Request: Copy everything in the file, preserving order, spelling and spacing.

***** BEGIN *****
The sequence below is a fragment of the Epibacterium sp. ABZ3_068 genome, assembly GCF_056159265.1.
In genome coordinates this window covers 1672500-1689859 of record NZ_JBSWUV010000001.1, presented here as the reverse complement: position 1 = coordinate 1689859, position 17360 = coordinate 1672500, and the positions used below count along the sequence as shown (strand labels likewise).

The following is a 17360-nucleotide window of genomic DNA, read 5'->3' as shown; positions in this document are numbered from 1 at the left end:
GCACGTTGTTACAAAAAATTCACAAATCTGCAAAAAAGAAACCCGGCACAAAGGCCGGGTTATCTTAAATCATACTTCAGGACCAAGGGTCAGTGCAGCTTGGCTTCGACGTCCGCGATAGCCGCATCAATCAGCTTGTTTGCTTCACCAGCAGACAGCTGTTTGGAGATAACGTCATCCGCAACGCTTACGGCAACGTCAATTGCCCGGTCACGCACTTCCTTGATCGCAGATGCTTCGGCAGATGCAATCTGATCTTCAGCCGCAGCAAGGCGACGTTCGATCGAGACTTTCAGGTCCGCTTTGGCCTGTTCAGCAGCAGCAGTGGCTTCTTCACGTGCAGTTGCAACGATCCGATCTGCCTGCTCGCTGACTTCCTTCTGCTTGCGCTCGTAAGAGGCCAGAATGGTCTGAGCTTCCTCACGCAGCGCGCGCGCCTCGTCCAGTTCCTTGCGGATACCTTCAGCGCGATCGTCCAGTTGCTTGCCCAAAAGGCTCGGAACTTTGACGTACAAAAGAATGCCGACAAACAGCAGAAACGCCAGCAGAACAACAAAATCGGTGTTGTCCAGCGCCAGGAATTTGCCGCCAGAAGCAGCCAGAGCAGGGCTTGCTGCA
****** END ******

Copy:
The sequence below is a fragment of the Epibacterium sp. ABZ3_068 genome, assembly GCF_056159265.1.
In genome coordinates this window covers 1672500-1689859 of record NZ_JBSWUV010000001.1, presented here as the reverse complement: position 1 = coordinate 1689859, position 17360 = coordinate 1672500, and the positions used below count along the sequence as shown (strand labels likewise).

The following is a 17360-nucleotide window of genomic DNA, read 5'->3' as shown; positions in this document are numbered from 1 at the left end:
GCACGTTGTTACAAAAAATTCACAAATCTGCAAAAAAGAAACCCGGCACAAAGGCCGGGTTATCTTAAATCATACTTCAGGACCAAGGGTCAGTGCAGCTTGGCTTCGACGTCCGCGATAGCCGCATCAATCAGCTTGTTTGCTTCACCAGCAGACAGCTGTTTGGAGATAACGTCATCCGCAACGCTTACGGCAACGTCAATTGCCCGGTCACGCACTTCCTTGATCGCAGATGCTTCGGCAGATGCAATCTGATCTTCAGCCGCAGCAAGGCGACGTTCGATCGAGACTTTCAGGTCCGCTTTGGCCTGTTCAGCAGCAGCAGTGGCTTCTTCACGTGCAGTTGCAACGATCCGATCTGCCTGCTCGCTGACTTCCTTCTGCTTGCGCTCGTAAGAGGCCAGAATGGTCTGAGCTTCCTCACGCAGCGCGCGCGCCTCGTCCAGTTCCTTGCGGATACCTTCAGCGCGATCGTCCAGTTGCTTGCCCAAAAGGCTCGGAACTTTGACGTACAAAAGAATGCCGACAAACAGCAGAAACGCCAGCAGAACAACAAAATCGGTGTTGTCCAGCGCCAGGAATTTGCCGCCAGAAGCAGCCAGAGCAGGGCTTGCTGCA